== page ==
Maltese schools gives prominence music, drama, art and dance
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Maltese schools gives prominence music, drama, art and dance

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A recently released document analysing arts and cultural education in schools across Europe praises Malta's curricula and initiatives when it comes to promoting the arts among the up and coming generation. The study was conducted by the EU's Education, Audiovisual and Culture Executive Agency. In March 2009, the European Parliament passed a resolution on Artistic Studies. Among the key recommendations are that artistic education should be compulsory at all school levels, arts teaching should use the latest information and communications technologies and the teaching of art history must involve meetings with artists and visits to places of culture. In several European countries, including Malta, cross-curricular links between the arts and other subjects may be established. Malta has also recently launched the 'National e-Learning Strategy', the underlying principles of which ensure that educators and administrators have the necessary skills and support for the use of ICT in their work, as well as to support their own career development. As part of the strategy, free laptops were also given to teachers.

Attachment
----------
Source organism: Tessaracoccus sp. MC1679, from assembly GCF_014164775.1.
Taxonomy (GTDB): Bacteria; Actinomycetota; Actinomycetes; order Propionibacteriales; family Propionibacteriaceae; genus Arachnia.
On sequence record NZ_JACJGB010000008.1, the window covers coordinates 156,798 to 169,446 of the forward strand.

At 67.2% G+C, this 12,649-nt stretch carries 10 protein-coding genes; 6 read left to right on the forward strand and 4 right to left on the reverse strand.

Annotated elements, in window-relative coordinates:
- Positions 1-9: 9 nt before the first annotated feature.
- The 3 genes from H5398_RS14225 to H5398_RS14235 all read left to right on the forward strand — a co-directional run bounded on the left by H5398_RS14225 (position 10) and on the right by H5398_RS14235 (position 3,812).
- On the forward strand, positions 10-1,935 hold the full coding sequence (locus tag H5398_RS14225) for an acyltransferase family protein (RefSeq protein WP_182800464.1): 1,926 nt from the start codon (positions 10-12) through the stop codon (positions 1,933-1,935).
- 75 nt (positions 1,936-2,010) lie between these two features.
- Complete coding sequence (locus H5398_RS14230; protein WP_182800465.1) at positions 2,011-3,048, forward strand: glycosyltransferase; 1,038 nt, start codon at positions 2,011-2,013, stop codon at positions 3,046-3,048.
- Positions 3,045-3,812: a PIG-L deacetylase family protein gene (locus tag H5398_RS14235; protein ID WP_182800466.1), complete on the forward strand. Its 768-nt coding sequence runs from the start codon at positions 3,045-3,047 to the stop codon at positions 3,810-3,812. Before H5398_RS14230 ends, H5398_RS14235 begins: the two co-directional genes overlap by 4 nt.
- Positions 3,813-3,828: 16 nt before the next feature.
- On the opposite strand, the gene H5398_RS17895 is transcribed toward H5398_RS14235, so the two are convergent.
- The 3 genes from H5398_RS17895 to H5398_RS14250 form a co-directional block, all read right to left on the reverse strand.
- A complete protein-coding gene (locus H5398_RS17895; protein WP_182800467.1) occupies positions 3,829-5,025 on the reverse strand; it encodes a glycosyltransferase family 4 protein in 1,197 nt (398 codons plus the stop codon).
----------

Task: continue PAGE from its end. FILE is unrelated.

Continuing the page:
The study reports that Maltese pupils frequently make visits to artists' workshops, organised by their art teachers, as part of the school's visual arts programme. Children are also encouraged to participate in arts-related competitions at national and international levels. The study also highlighted the fact that, from September 2008, the schools of art and music on the island, together with the Malta Drama Centre, merged into a College of Arts, allowing for cross-disciplinary interaction and further development of cross-disciplinary courses. The government also intends to encourage further networking between these schools and other artistic and cultural entities such as the National Orchestra, the Manoel Theatre, the St James Cavalier Centre for Creativity, the University of Malta and MCAST. In the long run, says the report, the long-term goal in Malta is to have schools where teaching is based on the general curriculum with a special focus on music, drama, art and dance.

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